A billion-dollar highway ‘mega-project’ to link outer Chicago and Indiana is proving a tough sell politically.
The ‘Illiana Corridor,’ a proposed 47-mile toll road, is a “highway to nowhere land,” according to the chairman of the Chicago Metropolitan Agency for Planning (CMAP) board, which snubbed the project in a 10-to-4 decision.
The Agency board vote on Wednesday marked the second official ruling on the $1.3 billion undertaking. The CMAP transportation committee earlier voted 10-to-7 in favour of Illiana despite a highly critical internal analysis of the project.
The Agency planning committee has the final say on whether or not CMAP will back the project. CMAP is responsible for developing regional transportation planning in northeast Illinois. Its approval is needed if Illiana is to obtain federal funding.
Enabling public-private partnership (PPP; P3) legislation for the cross-state Illiana project was effected in 2010 in Illinois as well as Indiana.
Pat Quinn, a Democrat who was elected governor of Illinois in 2009, has been a steadfast supporter of the project. By 2012, CMAP made Illiana a point of contention, suggesting the Corridor cut in to its long-term transportation agenda.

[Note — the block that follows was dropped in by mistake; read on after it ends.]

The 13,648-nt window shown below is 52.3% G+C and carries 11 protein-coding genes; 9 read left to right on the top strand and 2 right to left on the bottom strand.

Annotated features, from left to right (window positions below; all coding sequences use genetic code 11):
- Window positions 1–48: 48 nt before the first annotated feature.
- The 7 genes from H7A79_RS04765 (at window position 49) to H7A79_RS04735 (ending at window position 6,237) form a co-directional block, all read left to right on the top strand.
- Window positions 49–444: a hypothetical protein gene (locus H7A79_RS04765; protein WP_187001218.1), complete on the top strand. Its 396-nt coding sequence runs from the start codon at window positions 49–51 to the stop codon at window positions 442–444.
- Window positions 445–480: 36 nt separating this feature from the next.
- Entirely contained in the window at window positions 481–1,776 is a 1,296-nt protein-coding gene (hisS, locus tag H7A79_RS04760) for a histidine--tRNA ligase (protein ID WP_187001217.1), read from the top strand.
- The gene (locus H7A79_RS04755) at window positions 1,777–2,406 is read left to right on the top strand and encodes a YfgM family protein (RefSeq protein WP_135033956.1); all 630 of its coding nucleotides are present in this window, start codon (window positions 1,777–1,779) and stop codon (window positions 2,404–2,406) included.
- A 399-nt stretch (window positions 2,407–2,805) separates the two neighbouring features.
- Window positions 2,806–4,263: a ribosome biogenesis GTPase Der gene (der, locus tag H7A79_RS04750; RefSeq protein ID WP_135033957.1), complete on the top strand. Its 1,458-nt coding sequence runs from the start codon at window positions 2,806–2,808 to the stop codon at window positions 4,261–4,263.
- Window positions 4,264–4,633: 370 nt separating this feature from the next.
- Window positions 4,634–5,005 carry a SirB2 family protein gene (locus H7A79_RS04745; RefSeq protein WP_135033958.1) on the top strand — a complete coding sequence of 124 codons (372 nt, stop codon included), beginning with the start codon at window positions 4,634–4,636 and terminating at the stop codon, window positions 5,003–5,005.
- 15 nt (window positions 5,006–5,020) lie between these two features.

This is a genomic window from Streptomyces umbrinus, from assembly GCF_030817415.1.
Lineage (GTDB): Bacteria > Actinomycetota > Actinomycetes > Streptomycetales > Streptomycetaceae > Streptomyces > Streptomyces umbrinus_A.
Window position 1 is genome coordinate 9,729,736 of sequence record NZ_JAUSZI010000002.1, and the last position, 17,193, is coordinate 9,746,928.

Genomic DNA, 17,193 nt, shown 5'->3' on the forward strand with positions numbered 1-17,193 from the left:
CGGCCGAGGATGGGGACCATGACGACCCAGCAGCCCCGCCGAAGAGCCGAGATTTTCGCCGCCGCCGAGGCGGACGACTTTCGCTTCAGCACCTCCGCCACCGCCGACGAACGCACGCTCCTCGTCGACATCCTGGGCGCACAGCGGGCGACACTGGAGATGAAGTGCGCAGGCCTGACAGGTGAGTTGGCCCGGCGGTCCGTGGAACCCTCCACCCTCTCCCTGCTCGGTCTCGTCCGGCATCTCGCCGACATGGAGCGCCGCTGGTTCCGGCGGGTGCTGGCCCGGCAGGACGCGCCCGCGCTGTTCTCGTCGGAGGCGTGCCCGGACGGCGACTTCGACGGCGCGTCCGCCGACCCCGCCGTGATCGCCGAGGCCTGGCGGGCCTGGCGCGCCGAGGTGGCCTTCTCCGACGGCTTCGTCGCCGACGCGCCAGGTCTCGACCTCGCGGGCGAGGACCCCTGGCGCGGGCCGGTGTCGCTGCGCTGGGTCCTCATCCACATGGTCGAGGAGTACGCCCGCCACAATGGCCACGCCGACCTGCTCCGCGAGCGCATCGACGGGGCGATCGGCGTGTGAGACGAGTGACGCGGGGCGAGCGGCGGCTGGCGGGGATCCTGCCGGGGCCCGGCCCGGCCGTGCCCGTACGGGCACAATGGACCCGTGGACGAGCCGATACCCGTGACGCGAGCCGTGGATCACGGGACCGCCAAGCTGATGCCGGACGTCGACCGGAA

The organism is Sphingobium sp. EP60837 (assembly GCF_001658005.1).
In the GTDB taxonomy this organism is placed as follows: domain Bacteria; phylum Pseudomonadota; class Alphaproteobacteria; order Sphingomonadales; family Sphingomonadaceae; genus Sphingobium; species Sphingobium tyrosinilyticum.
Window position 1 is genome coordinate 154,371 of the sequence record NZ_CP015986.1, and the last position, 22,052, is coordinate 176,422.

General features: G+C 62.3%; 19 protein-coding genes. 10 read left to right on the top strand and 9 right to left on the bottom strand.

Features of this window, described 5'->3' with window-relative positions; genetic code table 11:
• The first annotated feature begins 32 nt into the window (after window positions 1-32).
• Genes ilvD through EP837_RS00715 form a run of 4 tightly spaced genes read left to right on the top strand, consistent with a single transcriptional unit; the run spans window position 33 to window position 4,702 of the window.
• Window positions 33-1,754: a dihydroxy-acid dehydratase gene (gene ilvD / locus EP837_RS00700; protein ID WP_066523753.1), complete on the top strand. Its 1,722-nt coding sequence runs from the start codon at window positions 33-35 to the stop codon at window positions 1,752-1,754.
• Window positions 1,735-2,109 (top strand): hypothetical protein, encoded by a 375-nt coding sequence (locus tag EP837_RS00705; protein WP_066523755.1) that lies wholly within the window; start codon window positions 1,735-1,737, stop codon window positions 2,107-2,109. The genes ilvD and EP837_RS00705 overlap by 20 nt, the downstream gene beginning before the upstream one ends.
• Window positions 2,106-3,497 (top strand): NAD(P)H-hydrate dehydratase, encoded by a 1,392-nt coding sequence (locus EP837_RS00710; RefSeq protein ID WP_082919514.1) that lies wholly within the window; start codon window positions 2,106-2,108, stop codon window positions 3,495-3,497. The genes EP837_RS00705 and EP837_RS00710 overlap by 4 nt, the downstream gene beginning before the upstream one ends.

Gerald Bennett, CMAP chairman, alleged Wednesday his department is under pressure from Quinn to approve Illiana, claiming the Illinois Department of Transportation (IDOT) is withholding funding because of its lack of support for the project.
In September, both Illinois and Indiana agreed to pursue alternative financing and innovative delivery separately in order to procure the highway.
IDOT, in coordination with the Indiana Department of Transportation (INDOT) and Indiana Finance Authority (IFA), announced each agency would publish a request for information (RFI) for Illiana in the autumn.
The Corridor would be a greenfield controlled access highway connecting Interstate 55 (I-55) in Illinois to Interstate 65 (I-65) in Indiana.